Another factor that makes HTTP ill-suited for the age of Web apps is that HTTP packets are loaded with large amounts of header data, which consumes bandwidth and requires more work to process. HTTP is stateless, meaning there is no dedicated bridge between the client and the server. So each packet message between the two must contain all the session information for that exchange, such as cookies.
WebSocket, when used instead of HTTP, simplifies this exchange, Fallows said. HTTP may carry anywhere from 800 bytes to a few thousand kilobytes in header information, whereas a WebSocket packet can pack the useful header information into a few bytes.
Another advantage to WebSocket is that it is a more natural match to back-end, full-duplex, TCP-based messaging systems, such as RMI (Remote Method Invocation), JMS (Java Message Service) and XMPP (Extensible Messaging and Presence Protocol), used for Internet chat. Bridging HTTP to these protocols "led to a mismatch that many companies have spent a lot of time trying to overcome," Fallows said.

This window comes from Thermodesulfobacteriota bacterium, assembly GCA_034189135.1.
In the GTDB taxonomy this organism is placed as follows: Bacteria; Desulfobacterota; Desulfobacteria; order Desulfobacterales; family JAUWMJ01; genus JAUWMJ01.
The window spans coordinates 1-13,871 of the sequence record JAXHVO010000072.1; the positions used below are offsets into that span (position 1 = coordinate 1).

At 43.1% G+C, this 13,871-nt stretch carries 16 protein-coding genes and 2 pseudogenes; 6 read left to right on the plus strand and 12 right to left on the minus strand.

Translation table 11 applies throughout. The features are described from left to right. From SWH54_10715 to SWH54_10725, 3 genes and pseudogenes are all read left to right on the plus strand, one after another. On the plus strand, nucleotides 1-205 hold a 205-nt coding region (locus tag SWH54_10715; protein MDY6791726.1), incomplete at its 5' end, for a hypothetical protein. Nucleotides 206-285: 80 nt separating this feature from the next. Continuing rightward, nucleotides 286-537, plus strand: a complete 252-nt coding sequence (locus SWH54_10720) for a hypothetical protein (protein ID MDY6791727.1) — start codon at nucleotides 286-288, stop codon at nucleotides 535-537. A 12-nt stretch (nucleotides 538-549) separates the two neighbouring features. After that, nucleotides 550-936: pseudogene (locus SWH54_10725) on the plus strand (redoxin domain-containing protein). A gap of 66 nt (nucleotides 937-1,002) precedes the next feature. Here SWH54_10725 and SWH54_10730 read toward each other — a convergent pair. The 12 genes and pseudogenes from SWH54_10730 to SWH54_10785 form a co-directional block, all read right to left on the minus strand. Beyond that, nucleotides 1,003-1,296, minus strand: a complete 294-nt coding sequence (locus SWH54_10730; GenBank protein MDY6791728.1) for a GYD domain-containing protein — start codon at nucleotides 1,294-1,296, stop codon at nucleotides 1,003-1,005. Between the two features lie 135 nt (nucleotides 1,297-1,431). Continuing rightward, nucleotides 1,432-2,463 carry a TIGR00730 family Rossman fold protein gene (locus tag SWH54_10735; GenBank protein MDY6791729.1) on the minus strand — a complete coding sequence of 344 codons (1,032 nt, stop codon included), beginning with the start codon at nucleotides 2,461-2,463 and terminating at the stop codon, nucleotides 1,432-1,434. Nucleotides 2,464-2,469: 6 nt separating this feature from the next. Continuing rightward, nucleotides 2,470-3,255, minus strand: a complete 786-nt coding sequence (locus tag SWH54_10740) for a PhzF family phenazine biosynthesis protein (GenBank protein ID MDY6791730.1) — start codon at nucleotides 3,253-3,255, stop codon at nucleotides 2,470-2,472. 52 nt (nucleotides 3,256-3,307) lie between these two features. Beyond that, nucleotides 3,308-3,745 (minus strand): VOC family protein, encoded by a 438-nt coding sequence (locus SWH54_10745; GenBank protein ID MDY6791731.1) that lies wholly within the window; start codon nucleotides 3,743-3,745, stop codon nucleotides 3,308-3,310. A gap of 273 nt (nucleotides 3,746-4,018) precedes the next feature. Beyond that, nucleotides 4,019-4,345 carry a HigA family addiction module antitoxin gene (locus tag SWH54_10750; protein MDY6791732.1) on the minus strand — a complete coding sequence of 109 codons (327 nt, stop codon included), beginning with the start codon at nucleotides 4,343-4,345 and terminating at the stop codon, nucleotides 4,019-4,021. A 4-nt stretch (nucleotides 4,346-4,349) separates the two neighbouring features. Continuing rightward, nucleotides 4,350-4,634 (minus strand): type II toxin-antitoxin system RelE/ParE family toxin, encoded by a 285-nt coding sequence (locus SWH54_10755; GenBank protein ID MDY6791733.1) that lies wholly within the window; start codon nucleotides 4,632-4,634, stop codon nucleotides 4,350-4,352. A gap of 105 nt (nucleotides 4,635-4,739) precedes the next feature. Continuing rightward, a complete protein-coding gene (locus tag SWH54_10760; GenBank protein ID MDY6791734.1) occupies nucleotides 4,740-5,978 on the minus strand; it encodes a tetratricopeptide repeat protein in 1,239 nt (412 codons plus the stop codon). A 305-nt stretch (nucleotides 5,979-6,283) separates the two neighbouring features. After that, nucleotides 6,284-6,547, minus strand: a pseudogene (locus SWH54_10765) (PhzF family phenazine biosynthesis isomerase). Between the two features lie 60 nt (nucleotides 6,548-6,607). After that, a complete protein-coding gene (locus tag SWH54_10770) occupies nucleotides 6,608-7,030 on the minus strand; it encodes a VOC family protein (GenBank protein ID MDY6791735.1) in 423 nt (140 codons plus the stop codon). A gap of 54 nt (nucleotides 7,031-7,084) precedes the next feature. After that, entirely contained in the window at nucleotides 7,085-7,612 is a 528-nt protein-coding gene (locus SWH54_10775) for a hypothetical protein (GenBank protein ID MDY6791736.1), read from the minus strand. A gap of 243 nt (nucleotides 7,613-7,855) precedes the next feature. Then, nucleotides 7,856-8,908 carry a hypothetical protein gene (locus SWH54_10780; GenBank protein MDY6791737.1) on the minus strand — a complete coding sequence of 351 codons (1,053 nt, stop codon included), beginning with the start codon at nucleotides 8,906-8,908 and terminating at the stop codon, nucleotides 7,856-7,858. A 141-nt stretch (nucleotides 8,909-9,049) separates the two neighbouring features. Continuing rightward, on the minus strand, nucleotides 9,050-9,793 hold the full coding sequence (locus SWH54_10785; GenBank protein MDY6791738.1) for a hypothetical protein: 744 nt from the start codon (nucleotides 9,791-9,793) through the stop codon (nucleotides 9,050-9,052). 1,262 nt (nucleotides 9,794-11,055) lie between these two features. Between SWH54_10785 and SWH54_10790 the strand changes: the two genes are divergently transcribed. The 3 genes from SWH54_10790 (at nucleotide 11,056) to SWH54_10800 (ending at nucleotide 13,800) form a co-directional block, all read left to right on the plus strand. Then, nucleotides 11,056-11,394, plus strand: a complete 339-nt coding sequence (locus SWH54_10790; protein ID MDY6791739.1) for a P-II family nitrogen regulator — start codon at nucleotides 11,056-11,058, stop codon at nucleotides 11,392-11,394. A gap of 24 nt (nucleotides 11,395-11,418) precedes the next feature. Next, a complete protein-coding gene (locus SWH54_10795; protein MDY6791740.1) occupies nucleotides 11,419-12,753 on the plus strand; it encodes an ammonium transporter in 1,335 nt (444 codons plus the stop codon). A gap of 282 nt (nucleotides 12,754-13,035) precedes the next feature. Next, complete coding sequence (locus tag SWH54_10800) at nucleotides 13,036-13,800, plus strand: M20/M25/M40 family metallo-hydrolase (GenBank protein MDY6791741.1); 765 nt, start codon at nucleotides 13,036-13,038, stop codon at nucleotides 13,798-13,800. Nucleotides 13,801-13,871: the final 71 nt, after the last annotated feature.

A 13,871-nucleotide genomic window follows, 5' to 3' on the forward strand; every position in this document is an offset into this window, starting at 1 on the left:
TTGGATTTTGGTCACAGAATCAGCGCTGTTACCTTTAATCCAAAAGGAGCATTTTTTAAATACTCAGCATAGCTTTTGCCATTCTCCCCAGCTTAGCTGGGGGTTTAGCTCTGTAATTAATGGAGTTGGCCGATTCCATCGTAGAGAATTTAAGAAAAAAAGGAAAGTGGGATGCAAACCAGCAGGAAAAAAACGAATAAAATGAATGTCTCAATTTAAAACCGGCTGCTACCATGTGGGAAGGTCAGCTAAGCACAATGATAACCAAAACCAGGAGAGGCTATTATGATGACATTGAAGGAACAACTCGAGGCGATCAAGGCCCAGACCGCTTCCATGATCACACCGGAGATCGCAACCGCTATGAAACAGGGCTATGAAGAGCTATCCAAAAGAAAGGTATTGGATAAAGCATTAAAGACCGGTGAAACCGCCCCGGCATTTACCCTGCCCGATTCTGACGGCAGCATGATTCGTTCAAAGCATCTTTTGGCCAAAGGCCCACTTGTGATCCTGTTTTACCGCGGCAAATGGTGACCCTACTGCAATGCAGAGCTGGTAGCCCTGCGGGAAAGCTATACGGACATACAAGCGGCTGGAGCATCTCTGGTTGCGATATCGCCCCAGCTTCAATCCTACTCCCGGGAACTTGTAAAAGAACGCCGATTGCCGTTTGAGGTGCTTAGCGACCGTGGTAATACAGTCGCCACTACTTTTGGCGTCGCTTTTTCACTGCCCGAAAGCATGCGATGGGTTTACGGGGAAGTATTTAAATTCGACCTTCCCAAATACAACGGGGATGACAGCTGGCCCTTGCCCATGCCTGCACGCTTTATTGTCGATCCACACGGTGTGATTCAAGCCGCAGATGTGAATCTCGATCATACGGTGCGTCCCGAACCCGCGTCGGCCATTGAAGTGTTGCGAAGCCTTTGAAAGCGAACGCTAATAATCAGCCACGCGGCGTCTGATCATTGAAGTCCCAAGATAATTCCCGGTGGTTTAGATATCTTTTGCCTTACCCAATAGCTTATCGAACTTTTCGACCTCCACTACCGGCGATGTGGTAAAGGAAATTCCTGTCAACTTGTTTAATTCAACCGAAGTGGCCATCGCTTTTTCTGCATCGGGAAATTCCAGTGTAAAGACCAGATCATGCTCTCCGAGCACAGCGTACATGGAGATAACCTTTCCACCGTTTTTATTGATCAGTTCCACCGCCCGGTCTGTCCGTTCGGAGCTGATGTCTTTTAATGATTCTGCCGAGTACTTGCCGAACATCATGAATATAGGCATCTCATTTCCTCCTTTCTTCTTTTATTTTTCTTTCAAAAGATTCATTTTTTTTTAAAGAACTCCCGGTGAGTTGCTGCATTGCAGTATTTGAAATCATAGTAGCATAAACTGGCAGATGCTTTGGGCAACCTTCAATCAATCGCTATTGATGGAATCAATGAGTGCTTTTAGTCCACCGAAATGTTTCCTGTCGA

The current versions of most Web browsers, including Chrome, Safari, Firefox and Opera, support WebSocket. Microsoft has built in WebSocket support for Internet Explorer version 10, still under development. To support older versions, Kaazing offers enterprises server software that emulates WebSocket functionality.
Fallows warned that WebSocket is not designed to replace HTTP, but instead would be used for specific high-traffic, low-latency needs that HTTP is ill-suited for, such as messaging, transactions, and frequently updated publish and subscribe-styled applications.
One audience attendee, a developer for a brokerage firm, said his organization is investigating WebSocket as a way to speed customer updates. He was aware of WebSocket's putative benefits but was pleasantly surprised to learn that WebSocket could be easily used with enterprise messaging protocols such as JMS.